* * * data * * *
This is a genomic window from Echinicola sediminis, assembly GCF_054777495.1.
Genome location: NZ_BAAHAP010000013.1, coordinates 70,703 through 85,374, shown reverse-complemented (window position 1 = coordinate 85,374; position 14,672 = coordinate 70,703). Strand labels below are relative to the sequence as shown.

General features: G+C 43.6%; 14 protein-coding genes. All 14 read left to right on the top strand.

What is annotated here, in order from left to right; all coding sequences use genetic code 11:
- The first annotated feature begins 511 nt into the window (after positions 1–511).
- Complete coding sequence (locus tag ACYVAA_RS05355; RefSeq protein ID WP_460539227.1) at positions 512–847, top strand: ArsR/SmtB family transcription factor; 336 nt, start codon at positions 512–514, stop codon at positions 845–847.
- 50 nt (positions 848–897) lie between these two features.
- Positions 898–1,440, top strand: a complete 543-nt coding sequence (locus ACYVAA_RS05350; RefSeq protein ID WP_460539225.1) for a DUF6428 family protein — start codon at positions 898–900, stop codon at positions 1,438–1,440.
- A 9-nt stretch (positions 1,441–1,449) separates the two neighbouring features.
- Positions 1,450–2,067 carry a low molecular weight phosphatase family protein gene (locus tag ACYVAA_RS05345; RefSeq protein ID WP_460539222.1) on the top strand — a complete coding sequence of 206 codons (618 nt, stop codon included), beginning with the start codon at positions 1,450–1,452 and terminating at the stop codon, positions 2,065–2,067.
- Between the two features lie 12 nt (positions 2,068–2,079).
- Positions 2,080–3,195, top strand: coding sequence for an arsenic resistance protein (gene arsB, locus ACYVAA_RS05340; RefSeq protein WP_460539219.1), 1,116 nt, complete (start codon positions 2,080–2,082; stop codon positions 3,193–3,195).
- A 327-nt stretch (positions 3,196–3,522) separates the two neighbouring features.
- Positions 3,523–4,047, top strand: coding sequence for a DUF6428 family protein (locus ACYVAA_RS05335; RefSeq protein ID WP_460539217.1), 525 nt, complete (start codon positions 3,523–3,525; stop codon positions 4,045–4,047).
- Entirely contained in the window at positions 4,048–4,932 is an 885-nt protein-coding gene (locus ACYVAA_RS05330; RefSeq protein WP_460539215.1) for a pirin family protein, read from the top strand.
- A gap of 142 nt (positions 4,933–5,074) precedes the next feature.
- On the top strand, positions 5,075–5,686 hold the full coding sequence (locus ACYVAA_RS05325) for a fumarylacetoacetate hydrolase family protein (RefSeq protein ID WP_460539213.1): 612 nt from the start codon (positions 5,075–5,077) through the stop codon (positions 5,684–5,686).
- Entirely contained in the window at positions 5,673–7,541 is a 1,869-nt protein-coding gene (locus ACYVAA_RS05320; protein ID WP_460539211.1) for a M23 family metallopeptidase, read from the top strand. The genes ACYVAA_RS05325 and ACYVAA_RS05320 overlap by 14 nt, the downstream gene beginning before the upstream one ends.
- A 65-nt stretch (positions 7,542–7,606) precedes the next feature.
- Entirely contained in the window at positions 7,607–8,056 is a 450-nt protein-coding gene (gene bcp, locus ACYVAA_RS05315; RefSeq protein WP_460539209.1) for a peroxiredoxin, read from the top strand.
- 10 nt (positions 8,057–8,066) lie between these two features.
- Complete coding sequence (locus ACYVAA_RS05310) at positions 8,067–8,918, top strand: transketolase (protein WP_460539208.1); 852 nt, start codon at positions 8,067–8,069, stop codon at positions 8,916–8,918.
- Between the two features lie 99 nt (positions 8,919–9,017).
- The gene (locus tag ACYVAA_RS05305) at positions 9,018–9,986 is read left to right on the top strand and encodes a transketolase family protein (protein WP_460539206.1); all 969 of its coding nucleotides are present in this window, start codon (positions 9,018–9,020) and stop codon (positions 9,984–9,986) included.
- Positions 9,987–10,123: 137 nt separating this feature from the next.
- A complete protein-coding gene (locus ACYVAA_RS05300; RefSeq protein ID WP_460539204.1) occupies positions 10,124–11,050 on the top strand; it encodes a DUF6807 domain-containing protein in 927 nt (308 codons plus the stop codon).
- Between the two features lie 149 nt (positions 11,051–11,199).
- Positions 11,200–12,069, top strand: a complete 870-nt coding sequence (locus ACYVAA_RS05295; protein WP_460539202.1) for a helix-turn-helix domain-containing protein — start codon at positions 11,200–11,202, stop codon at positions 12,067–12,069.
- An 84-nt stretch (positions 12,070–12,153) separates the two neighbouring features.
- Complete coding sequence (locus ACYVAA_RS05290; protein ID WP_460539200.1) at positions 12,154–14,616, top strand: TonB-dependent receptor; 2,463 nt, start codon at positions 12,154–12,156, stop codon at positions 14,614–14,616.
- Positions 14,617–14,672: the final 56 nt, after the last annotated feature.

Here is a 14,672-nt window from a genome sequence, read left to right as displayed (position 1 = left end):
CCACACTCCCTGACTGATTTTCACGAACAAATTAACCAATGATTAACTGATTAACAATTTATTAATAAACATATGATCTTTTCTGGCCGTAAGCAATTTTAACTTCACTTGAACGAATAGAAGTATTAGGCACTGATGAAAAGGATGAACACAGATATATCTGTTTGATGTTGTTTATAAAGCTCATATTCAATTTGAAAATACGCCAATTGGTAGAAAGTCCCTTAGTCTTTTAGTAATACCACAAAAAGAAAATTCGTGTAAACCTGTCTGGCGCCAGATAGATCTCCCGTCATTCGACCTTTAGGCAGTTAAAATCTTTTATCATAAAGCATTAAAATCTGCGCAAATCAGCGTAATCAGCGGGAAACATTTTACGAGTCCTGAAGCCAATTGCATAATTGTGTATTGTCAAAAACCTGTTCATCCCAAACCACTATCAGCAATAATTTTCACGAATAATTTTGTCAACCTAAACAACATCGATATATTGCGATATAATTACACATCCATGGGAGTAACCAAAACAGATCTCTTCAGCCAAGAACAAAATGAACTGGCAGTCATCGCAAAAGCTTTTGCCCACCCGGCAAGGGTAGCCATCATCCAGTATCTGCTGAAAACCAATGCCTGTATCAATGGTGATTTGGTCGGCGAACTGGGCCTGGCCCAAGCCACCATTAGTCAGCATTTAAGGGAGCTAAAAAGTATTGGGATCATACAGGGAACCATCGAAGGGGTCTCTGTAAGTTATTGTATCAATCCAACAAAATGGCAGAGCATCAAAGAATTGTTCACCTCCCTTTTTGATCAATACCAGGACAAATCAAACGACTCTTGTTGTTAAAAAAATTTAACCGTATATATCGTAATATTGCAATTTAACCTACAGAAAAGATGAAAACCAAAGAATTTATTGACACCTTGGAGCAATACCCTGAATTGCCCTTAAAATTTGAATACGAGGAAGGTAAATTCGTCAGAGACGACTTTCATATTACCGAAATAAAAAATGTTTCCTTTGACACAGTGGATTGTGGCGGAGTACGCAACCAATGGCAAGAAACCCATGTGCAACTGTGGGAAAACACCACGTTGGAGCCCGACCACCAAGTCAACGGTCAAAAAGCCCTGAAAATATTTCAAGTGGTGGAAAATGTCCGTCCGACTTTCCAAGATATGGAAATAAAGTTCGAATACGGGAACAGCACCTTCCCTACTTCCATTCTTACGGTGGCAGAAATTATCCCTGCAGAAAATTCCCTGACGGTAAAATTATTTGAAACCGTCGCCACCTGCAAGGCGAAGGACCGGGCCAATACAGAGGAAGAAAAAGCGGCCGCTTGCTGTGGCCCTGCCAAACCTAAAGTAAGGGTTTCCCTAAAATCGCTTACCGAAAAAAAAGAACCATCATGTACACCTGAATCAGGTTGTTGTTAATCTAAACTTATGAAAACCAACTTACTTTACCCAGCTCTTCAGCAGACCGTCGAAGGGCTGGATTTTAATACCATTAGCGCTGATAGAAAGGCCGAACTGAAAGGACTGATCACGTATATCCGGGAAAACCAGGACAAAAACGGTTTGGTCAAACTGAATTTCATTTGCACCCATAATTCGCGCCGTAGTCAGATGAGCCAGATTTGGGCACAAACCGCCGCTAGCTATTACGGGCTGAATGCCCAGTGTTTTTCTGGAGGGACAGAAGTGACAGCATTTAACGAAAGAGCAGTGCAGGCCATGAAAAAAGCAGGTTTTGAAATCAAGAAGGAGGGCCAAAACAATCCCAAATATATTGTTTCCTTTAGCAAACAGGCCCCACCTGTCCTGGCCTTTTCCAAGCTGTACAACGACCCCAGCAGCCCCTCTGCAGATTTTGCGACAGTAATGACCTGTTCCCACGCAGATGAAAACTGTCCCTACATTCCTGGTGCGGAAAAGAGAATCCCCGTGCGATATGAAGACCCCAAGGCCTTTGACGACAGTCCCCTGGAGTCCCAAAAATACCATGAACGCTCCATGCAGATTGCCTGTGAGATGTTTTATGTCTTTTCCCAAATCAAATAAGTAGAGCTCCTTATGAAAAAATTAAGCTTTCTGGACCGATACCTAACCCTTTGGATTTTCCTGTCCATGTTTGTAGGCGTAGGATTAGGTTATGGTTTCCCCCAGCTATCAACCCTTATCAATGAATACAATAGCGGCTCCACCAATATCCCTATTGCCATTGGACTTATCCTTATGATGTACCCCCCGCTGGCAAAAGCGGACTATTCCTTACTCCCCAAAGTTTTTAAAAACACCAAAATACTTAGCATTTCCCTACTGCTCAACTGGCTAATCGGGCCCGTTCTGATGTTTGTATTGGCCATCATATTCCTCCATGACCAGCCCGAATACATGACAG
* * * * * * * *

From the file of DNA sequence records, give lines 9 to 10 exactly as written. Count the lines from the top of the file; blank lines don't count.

- A 9-nt stretch (positions 1,441–1,449) separates the two neighbouring features.
- Positions 1,450–2,067 carry a low molecular weight phosphatase family protein gene (locus tag ACYVAA_RS05345; RefSeq protein ID WP_460539222.1) on the top strand — a complete coding sequence of 206 codons (618 nt, stop codon included), beginning with the start codon at positions 1,450–1,452 and terminating at the stop codon, positions 2,065–2,067.